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Teaching Mums to Breastfeed
|by Surekha Kadapa Bose|
If motherhood is a wonder of nature, shouldn't breastfeeding come naturally to a woman? Does it really need to be taught?
"Of course, breastfeeding is a natural and an extremely beautiful and fulfilling experience for any woman. But newborn babies need careful handling and first-time mothers need guidance," asserts Sonali Shivlani, who is probably Mumbai's first breastfeeding counsellor.
Shivlani, 36, who has a Cappa Certified Childbirth Educator or CCCE certificate from the US, where she specialized in lactation and lactation counseling, says, "There can be many problems during breastfeeding. Generally, new mothers learn to feed the child by trial-and-error methods - inflicting lot a of pain on themselves and on the newborn, who howls when not getting a sufficient feed."
Sharmila Thadhani of Kandivali, a suburb of Mumbai admits, "I had a problem with breastfeeding. The doctor and nurses at the clinic where I had delivered told me that the quantity of breast milk wasn't enough for my baby, who was a big child. This upset me a lot."
On hearing of Shivlani and her lactation counseling centre at CLAY Institute for Wellness and Lifestyle Enhancement in Bandra, the Thadanis contacted her. "My baby was just a fortnight old. I was almost crying at my inadequacy in handling my small and helpless child," recalls Sharmila Thadani, a former BPO employee in her mid-20s.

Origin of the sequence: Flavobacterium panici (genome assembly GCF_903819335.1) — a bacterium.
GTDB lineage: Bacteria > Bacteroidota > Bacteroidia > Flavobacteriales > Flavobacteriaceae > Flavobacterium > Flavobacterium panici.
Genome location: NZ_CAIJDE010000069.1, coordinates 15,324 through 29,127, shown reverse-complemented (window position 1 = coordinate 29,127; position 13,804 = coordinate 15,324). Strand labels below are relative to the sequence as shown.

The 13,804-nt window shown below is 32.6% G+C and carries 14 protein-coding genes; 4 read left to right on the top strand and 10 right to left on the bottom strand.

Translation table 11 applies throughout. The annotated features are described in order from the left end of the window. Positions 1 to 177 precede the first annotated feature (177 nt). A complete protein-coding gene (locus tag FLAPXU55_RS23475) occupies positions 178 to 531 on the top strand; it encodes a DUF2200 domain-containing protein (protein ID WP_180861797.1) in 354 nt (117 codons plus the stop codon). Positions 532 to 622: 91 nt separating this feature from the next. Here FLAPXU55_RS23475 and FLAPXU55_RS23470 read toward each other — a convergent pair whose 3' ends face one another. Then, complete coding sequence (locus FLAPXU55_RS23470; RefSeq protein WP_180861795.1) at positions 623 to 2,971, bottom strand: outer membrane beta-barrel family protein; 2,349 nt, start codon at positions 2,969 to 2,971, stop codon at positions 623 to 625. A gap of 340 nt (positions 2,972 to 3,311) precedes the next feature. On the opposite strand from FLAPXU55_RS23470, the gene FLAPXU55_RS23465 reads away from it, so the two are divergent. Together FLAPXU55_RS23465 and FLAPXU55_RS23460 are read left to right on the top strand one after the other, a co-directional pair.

Thus at the small, tastefully furnished serene cottage-style clinic, which shuts out the noise of the mega city, expectant mothers are prepared for motherhood and breastfeeding depending on the counseling course in which they have enrolled.
When Thadani arrived at her first session, she was advised to simply relax and forget about her problem. "A mother's milk is never insufficient even if triplets are born to her," Shivlani reassured the new mother. "Unless there is some medical problem, which is rare, the breast-milk flow is enough to satisfy a child."
Even the little one was treated with the utmost care. Thadani's baby was asleep so Shivlani advised her not to wake up the infant till it woke up on its own. The counseling session, however, continued with Shivlani explaining methods of breastfeeding theoretically. Of the many tips given, Thadani was instructed not to bend while nursing - as that can lead to a backache. In fact, she suggested that new mummies hold the baby on a pillow.
According to Shivlani, in most maternity clinics the obstetrician's role comes to an end once the baby is delivered; and the gynecologists are largely concerned about the mother. Thus, unless a highly specialized neo-natal department is attached to the maternity home, the simple, pleasurable task of feeding a newborn can become a nightmare.
"Women start squeezing or pinching their breasts to express the milk. This can lead to very sore breasts or chapped nipples, which can be terribly painful. Unconsciously, a woman's body stops emitting milk to avoid that pain. Sometimes the breast milk starts collecting in the breast at which point surgical intervention is required to smoothen out the flow," explains Shivlani.